Yeah, they do advanced statistical analysis in basketball as well.  You might call it basketball sabermetrics, but Eli Witus from Count the Basket prefers “APBRmetrics.”  Basketball has its own numbers that in which it is awash, but are those the right numbers by which to assess a player or a team?  I “sat down” with Eli to ask a few questions about how it’s done in basketball and what Sabermetric folk might learn from looking at the numbers in another sport.
Tell us a little bit about Eli the basketball (and sports in general) fan. Where did you grow up and who were your favorite players growing up?
I was born and raised in Ann Arbor, Michigan, so I’ve always been a big fan of the Detroit teams and the University of Michigan teams. Basketball’s my favorite sport, but I’m also a big football and baseball fan. I started getting really into basketball when the Bad Boys won back-to-back titles and then during the Fab Five years at Michigan. My favorite player in any sport will always be Barry Sanders. When I was younger some of my other favorites were Cecil Fielder and Dennis Rodman.
I don’t recall exactly but somehow I found the APBRmetrics Yahoo discussion group in 2002 or 2003 and went from there. From there I started reading the work of Dean Oliver, John Hollinger, Kevin Pelton, Ed Kupfer, and others. My interest grew and eventually I began posting some of my own stuff.
Baseball is, in the end, mostly a series of individual confrontations between pitcher and batter. Basketball is a 5-on-5 team effort. How has that shaped the types of analyses that you and other folks have done?
That is the main challenge in basketball analysis. Context matters a lot, but we can’t say exactly how or in which areas it matters most. In evaluating player performance, one of the techniques adopted from hockey has been to use the team’s plus/minus (point differential) while the player is on the court as a way of rating the individual player. Team interactions also mean that in basketball roles are very important – not all players have to be scorers, and in fact having too many scorers on the court at the same time can hurt the team. Dean Oliver has looked at the relationship between player usage (how often they possess the ball – which obviously depends on the coach’s system and which other players they are on the court with) and player efficiency (the rate of converting those possessions into points). I’ve done some work looking at the relationship of player rebounding and team rebounding. Another approach that I hope to look at more is to examine how various player statistics change when players change teams, as this can help give a sense of which areas of the game are most context-dependent.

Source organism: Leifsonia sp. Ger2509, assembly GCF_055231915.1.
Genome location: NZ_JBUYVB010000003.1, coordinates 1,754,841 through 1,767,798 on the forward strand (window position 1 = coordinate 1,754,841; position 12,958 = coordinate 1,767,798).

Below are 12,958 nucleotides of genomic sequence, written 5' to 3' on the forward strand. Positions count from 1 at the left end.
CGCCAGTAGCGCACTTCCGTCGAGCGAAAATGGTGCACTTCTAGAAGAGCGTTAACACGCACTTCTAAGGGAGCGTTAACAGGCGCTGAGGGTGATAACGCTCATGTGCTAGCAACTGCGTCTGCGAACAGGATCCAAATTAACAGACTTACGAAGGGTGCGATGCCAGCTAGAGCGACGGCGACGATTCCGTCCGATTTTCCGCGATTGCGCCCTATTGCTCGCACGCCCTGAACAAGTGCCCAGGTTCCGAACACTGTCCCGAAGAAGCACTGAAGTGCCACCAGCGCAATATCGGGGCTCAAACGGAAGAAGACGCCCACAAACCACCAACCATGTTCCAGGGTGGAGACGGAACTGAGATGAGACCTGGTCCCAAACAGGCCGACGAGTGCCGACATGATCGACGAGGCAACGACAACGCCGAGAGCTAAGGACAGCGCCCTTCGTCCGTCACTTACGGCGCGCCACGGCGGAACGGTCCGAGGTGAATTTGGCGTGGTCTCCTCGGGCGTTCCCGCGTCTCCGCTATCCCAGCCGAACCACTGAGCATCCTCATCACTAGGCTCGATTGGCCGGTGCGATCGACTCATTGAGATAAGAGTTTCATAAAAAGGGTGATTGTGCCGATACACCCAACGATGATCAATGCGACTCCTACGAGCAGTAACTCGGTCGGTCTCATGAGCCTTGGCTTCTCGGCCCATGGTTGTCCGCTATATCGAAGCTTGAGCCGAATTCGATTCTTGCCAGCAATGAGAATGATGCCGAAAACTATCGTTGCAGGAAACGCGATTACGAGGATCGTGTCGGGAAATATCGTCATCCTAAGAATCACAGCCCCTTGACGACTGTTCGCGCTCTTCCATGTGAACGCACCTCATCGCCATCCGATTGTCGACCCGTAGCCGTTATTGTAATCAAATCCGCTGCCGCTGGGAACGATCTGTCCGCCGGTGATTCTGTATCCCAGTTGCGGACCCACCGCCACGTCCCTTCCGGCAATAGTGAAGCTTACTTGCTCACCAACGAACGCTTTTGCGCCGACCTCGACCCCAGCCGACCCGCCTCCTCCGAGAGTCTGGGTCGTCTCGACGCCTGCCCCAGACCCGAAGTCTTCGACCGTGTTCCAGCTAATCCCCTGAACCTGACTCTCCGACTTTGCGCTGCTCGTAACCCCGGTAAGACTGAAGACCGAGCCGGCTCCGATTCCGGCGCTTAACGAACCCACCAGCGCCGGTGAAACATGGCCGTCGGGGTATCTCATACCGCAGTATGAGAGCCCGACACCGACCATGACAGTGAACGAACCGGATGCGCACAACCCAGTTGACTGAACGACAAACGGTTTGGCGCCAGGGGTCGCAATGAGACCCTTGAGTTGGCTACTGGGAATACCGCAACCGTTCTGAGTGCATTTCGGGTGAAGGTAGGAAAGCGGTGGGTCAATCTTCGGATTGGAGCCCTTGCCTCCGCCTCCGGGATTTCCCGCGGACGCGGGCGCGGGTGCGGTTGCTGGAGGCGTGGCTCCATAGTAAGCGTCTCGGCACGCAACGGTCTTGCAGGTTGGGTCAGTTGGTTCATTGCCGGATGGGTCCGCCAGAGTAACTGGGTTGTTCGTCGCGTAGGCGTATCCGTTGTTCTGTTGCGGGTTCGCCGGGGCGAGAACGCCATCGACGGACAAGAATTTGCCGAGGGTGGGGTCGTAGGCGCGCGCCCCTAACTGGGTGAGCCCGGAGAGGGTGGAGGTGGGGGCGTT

What are some of the discoveries that APBRmetrics have found about which the public might not be aware? Are we watching basketball all wrong?
I’m not big on the “debunking conventional wisdom” aspect of statistical analysis. Probably because I think most conventional wisdom is right, and even if some of it is wrong, I don’t think advanced statistical analysis of basketball has progressed to the point where it can claim that anything is definitively false. That said, in my view the biggest advancement in basketball analysis was looking at the game on a possession by possession basis, something that Dean Oliver deserves a ton of credit for (though he wasn’t the first to come up with it). It’s still commonplace to hear or read a basketball analyst say that a team has a great offense because they score a lot of points per game, or a bad defense because they give up a lot of points per game. But sometimes these results are more due to a team playing at a fast pace (more possessions per game) rather than them having a great offense or bad defense. The same thing can happen in the opposite direction, with a team not scoring many points per game primarily due to the fact that they play at a slow pace. By now these ideas are bedrock in the statistical analysis of basketball, but they still are catching on in the popular media and I’m not sure how much casual fans of the sport are aware of them.
Is there a player in the NBA whom you think doesn’t get his due with the traditional basketball stats?